Avoid cabal hell: find nirvana
March 6, 2012
Cabal dependency hell has been around for a while now, and it has especially caused issues for larger projects with lots of dependencies (e.g., Yesod). We've put a lot of effort into finding ways to avoid it, but we've still be plagued by problems. This has had the effect of both hindering existing users, and preventing new users from being able to use Yesod.
Fortunately, the answer is simple: to avoid hell, you just need to find nirvana. (Note: There have been two very large discussions on this issue recently, one on the Yesod mailing list and another on Google+. The discussions there may help explain some of the motivations if you're left wanting more at the end of this blog post.)
Simply stated, Hackage is a zoo. Anyone can upload anything at any time. If I write some code that depends on foobar version 0.1, and someone comes along and makes a breaking change in 0.1.1, my code will (generally) break. We also have the issue of different packages using different versions of the same underlying packages (e.g., baz requires foobar 0.1, and bin requires foobar 0.2), and therefore they cannot be installed side-by-side.
Distributions, such as Debian, Nix, and Fedora, need to solve this problem themselves by hand-selecting which packages will be included. This solves the problem completely, but is relatively labor intensive. The bigger problem is that everyone is solving the same problem separately. Also, this work only benefits people using distributions for installing their software; normal cabal users are still left with the wild west.
I say none of this "zoo" and "wild west" stuff as an affront to Hackage: Hackage is exactly as it should be, and I don't wish to change it. The problem is, we need an extra layer to provide more stability.
There's an obvious solution to the problem as stated: have a centralized list of stable/compatible/blessed packages, and have everyone use it. Making that list is an important issue, and one I'm hoping to engage the community on. But assuming we had that list, all the distributions could use it, and we'd have a much nicer stable system.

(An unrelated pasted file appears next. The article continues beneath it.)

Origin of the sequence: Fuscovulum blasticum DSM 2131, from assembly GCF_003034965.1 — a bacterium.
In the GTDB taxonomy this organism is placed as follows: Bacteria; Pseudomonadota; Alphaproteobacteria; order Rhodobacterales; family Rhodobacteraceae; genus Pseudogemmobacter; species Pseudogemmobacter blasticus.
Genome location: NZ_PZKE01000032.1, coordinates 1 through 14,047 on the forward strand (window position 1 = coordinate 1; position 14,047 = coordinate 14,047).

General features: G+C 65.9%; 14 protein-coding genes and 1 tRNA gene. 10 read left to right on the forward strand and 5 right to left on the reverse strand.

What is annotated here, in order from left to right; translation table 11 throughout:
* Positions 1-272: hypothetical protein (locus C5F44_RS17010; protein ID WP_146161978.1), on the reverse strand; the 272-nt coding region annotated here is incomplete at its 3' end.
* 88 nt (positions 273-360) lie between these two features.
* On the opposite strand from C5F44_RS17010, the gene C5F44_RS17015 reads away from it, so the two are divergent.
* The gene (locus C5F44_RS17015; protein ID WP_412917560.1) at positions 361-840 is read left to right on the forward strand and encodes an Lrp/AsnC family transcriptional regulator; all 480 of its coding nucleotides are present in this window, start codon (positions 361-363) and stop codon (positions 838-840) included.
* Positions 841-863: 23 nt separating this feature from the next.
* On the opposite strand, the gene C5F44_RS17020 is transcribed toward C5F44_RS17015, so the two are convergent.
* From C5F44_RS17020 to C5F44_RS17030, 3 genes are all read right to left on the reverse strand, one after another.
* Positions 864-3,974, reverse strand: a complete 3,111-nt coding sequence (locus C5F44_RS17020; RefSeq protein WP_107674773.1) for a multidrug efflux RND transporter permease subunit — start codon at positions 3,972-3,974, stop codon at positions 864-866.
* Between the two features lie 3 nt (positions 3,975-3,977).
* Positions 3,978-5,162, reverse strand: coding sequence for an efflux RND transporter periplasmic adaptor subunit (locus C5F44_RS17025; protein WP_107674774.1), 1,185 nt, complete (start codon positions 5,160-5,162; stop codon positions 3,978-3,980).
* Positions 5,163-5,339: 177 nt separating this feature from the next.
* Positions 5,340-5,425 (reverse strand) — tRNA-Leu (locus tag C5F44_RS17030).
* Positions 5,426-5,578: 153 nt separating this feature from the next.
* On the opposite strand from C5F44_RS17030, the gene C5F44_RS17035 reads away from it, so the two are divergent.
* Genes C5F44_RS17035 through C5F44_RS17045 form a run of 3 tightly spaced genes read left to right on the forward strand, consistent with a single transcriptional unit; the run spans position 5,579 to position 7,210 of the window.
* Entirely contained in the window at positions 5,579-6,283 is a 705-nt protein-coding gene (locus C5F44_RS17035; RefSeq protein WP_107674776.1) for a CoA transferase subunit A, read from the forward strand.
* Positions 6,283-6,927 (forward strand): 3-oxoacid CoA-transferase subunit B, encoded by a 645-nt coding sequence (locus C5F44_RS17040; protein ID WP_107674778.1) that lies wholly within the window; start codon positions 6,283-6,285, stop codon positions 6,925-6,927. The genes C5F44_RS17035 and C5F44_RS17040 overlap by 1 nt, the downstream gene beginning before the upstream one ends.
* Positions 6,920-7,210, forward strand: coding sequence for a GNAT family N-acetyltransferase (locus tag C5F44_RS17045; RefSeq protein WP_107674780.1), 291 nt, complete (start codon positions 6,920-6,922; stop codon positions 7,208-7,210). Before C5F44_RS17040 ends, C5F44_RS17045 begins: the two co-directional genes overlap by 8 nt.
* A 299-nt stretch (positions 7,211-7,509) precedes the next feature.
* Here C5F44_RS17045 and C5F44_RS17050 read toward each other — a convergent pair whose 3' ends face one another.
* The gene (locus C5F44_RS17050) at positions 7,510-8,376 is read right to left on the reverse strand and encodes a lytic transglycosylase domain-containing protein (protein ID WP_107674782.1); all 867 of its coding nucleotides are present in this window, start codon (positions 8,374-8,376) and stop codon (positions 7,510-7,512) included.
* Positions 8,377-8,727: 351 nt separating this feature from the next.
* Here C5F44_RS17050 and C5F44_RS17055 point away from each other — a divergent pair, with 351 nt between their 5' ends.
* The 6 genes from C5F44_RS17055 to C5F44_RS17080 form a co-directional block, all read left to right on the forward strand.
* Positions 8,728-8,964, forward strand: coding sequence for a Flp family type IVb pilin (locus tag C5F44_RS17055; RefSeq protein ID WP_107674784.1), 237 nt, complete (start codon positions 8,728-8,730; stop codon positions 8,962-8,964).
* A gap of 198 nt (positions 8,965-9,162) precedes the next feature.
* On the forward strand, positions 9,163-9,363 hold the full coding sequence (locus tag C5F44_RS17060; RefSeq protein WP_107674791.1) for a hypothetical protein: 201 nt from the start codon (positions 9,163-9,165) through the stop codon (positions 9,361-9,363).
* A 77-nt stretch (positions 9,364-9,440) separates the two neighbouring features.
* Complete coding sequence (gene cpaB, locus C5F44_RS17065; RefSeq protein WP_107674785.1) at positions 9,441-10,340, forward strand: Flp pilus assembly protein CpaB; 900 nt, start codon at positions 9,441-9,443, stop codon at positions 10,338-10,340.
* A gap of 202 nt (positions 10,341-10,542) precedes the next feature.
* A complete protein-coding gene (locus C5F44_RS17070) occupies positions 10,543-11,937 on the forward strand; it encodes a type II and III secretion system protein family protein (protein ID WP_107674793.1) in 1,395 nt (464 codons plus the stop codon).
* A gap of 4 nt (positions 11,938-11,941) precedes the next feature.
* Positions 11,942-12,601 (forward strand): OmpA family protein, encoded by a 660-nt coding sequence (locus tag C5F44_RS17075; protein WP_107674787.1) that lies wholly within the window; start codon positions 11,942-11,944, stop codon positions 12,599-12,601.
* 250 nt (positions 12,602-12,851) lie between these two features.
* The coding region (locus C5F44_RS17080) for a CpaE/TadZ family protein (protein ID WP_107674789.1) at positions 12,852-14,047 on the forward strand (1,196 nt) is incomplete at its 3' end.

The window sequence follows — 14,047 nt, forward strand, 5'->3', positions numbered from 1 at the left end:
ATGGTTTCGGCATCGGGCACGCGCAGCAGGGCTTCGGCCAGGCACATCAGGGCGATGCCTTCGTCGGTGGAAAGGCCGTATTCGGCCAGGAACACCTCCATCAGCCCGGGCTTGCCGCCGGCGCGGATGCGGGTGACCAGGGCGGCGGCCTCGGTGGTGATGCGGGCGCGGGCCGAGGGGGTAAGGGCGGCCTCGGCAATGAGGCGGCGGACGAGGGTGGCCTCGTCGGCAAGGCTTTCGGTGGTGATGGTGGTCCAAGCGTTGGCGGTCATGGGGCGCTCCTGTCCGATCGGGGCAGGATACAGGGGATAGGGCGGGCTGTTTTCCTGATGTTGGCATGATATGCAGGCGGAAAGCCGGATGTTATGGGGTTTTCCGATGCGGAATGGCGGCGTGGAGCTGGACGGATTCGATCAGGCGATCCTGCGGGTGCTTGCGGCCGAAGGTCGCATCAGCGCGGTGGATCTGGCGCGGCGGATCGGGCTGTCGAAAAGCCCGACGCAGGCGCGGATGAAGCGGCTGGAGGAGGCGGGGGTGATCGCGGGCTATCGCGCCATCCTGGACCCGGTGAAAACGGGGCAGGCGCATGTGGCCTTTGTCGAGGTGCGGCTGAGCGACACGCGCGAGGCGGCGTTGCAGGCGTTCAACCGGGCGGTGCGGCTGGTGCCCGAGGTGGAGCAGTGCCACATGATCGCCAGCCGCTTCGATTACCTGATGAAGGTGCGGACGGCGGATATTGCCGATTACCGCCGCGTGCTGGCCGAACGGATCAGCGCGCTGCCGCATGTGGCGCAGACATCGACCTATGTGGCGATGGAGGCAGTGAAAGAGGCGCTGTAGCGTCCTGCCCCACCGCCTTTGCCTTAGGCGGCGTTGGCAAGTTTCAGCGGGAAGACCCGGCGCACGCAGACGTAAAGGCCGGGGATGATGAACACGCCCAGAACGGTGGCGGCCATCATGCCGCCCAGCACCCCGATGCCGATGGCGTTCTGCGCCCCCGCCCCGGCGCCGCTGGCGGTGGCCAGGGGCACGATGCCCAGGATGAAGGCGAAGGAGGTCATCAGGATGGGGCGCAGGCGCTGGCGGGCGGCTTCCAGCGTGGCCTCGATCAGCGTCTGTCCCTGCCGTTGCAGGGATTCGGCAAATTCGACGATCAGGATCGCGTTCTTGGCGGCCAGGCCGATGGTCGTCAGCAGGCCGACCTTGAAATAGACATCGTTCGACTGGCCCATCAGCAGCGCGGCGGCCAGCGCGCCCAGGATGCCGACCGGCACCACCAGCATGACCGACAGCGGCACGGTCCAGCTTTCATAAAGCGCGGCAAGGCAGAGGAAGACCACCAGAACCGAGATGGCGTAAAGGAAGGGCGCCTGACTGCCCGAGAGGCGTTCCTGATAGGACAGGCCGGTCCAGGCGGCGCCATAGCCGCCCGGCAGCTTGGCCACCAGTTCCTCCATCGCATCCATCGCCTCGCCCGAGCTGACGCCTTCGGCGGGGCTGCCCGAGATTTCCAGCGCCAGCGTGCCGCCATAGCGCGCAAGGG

But we still need one more thing: a solution for cabal users. That's where cabal-nirvana comes in. It's an incredibly simple (101 sloc at last count) program that adds a bunch of version constraints to you cabal config file. It gets the list of necessary constraints from some site (currently I set up a basic one for Yesod at: www.snoyman.com/cabal-nirvana/yesod, which is being used as the default). That way, you will never get dependency hell on the packages covered by the list.
I've just uploaded the first version to Hackage (warning: alpha quality software). To get started, you can use the commands:
cabal install cabal-nirvana cabal-nirvana fetch # get the most recent list of blessed packages cabal-nirvana start # apply the downloaded list to your config file
Two other commands are
stop (remove all constraints) and
test, which will try (via
cabal-dev) to install all of the packages in your config file simultaneously.
I've written cabal-nirvana with all of the bad practices I normally fight against: it uses String instead of Text or ByteString, uses the HTTP package instead of http-conduit, and uses the standard
type FilePath = [Char] instead of system-filepath. The reason is simple: we want to have the barest number of dependencies possible, to make sure our cabal-hell-defeater is not itself defeated by cabal hell.
The repo also has another (optional) executable to help you generate one of these lists of blessed packages. You give it a list of packages you want covered, and it will generate a list of all of the deep dependencies, together with the most recent version of them available from Hackage. After generating this file, you should use
cabal-nirvana test on it to confirm that this is a compatible list. To build this executable (cabal-nirvana-generate), pass in the -fgenerate option when building.
This is a very preliminary release, mostly intended to start getting feedback and working to a real solution. Some thoughts I've had is that we should have built-in support for different stability profiles (stable, beta, alpha, bleeding), and automatically detect the GHC version and switch lists appropriately.
If you're out there using Yesod, please give this tool a try and let me know if it solves your dependency problems (or causes others). If you want to collaborate with me on getting a wider selection of packages into the list, be in touch as well.